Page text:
What’s our goal?
To build a capital highway for the multi-chain world
While various thought leaders and projects have attempted to tackle this problem, the challenge still remains on how to facilitate the movement of assets across chains to help alleviate the fragmentation across ecosystems. Let’s dive into how we approached this problem.
Our design offers users the ability to interact with Swim’s liquidity pool with native assets on multiple chains.
Initially, only stable asset pools will be created on Ethereum, BSC, and Solana to facilitate trading between these chains. The pools on either chain are connected via Wormhole, which helps to relay transaction requests across chains. When a transaction is received by the Swim smart contract, an algorithm will determine the slippage based on the size of the trade and the pool’s composition, providing an execution price.
Please refer to our past Medium post for more details
What do we value?
In the long run of adoption, our team most values a design that would lead to the highest level of throughput, decentralization (and/or trustlessness), and usability. (Read more here)
1. High Throughput
On high throughput, imagine scaling TVL to a few billion (Curve’s 3pool sits at $4.2B TVL at time of writing). Now consider which design would be able to facilitate cross-chain asset mobility on a massive scale? We’ve seen big players exchange stablecoins eight figures at a time on Curve and have also seen Curve facilitate large movements of capital from Ethereum to other ecosystems (i.e. when $1B was withdrawn from Curve’s Eth pool and moved to Arbitrum). An ideal multi-chain capital highway should be able to facilitate both instances in a seamless and efficient manner.
Under the current wrapped token paradigm, there’s a considerable amount of fragmentation of the native asset. When bridging via wrapped tokens from the source chain (where the native collateral is held) to the destination chain (where the wrapped token is being sent), the wrapped token will be swapped for the native token via different liquidity pools. If we assume that in the long run, the DeFi ecosystem runs on each respective chain’s native stablecoin asset, there will be numerous different liquidity pools, ultimately fragmenting liquidity. In other words, for every wrapped asset protocol in the space, we would need chain*(chain — 1) pools to make an interconnected network. For instance, 10 chains would consist of 90 different liquidity pools!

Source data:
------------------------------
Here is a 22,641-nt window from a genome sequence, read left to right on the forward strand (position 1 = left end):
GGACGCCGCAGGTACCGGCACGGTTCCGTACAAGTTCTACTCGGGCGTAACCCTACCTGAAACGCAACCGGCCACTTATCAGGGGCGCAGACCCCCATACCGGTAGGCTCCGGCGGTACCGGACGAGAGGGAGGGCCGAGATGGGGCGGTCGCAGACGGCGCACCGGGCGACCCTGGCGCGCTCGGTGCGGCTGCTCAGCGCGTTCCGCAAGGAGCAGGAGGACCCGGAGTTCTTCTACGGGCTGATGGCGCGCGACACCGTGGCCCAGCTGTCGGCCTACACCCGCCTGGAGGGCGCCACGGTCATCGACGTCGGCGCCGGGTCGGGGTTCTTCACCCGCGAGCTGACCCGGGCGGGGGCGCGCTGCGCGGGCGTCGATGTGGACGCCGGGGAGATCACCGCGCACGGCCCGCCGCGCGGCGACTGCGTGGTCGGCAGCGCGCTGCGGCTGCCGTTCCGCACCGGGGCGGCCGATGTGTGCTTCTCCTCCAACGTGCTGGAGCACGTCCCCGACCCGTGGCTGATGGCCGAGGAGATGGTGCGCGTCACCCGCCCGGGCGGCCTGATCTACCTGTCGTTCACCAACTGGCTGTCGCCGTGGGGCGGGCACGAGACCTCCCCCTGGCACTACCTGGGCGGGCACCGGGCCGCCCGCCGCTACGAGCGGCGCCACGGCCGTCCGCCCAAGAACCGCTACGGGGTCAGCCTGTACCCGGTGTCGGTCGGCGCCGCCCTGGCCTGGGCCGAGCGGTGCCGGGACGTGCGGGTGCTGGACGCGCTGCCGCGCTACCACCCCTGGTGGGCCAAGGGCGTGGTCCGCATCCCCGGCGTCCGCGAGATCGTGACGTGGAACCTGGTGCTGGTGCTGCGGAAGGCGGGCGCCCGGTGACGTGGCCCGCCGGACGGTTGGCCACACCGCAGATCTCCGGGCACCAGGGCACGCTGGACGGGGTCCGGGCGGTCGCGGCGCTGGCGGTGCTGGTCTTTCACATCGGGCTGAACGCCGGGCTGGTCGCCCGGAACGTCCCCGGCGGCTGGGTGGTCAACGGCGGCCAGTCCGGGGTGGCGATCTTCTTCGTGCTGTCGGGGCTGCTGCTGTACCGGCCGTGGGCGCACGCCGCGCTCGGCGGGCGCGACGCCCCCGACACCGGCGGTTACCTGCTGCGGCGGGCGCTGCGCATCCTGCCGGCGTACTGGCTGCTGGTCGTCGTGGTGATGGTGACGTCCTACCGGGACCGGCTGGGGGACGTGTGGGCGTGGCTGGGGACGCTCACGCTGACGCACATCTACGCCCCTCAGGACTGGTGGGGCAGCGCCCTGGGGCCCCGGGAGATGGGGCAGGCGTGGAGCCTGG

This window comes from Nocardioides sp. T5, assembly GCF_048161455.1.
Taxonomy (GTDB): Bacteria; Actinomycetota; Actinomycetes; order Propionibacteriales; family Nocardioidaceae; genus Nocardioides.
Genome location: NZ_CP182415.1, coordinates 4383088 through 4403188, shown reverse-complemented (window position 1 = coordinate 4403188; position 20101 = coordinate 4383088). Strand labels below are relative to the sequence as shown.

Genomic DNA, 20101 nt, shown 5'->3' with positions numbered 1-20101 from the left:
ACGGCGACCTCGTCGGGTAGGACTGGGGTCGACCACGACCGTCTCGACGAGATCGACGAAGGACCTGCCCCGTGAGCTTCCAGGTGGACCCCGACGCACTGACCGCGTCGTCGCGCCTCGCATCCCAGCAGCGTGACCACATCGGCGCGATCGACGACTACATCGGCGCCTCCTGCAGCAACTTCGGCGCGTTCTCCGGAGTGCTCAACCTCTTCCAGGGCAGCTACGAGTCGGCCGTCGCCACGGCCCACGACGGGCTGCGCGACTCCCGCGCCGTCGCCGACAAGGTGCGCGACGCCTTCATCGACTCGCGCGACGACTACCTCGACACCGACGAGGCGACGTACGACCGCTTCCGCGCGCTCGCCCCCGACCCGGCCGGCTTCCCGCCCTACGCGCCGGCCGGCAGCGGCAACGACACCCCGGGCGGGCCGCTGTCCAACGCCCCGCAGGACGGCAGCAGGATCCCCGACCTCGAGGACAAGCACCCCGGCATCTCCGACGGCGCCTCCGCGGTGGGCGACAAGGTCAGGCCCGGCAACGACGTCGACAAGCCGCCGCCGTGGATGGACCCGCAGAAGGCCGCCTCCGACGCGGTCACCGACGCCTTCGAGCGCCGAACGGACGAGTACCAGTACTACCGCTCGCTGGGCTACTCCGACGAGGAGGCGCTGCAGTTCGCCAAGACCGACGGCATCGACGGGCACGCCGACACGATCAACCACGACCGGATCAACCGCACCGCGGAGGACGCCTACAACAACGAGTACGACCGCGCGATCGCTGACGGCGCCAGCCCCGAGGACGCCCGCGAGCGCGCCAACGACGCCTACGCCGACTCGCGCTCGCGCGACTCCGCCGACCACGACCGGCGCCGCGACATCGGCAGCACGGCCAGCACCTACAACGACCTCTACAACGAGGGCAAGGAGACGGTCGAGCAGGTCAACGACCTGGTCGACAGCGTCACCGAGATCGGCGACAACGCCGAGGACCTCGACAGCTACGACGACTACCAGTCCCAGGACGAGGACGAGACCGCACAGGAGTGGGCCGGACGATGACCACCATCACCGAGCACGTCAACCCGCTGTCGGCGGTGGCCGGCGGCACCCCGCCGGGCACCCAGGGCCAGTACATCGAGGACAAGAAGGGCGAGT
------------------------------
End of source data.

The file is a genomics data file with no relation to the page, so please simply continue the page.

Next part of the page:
In the event of serious adoption, let’s suppose one billion native USDC SPL is provided as liquidity to a bridge protocol. Ideally, that bridge protocol would be able to make the most of that liquidity.
For instance, a user needs to bridge assets urgently across chains and they have decided that the opportunity they are trying to capture means they are willing to pay at most 10bps for swapping stablecoins across chains. With Swim’s current Hexapool structure and amp factor, that would be about 100m USDC that the user can bridge at this slippage. Now if a bridge protocol happened to have one billion native USDC SPL split throughout numerous different pools, each facilitating wrapped assets from a variety of source chains and wrapped methods, this fragmentation cuts down the user’s bridge throughput dramatically.
Our design was built with the following considerations in mind: we wanted (a) only native assets and (b) consolidated liquidity for each asset (meaning the assets only show up in one pool). The next step was deciding what assets to choose to place into that pool. Ideally, the top stablecoins by market cap will command the deepest liquidity on local chains and will continue to be superior in the future.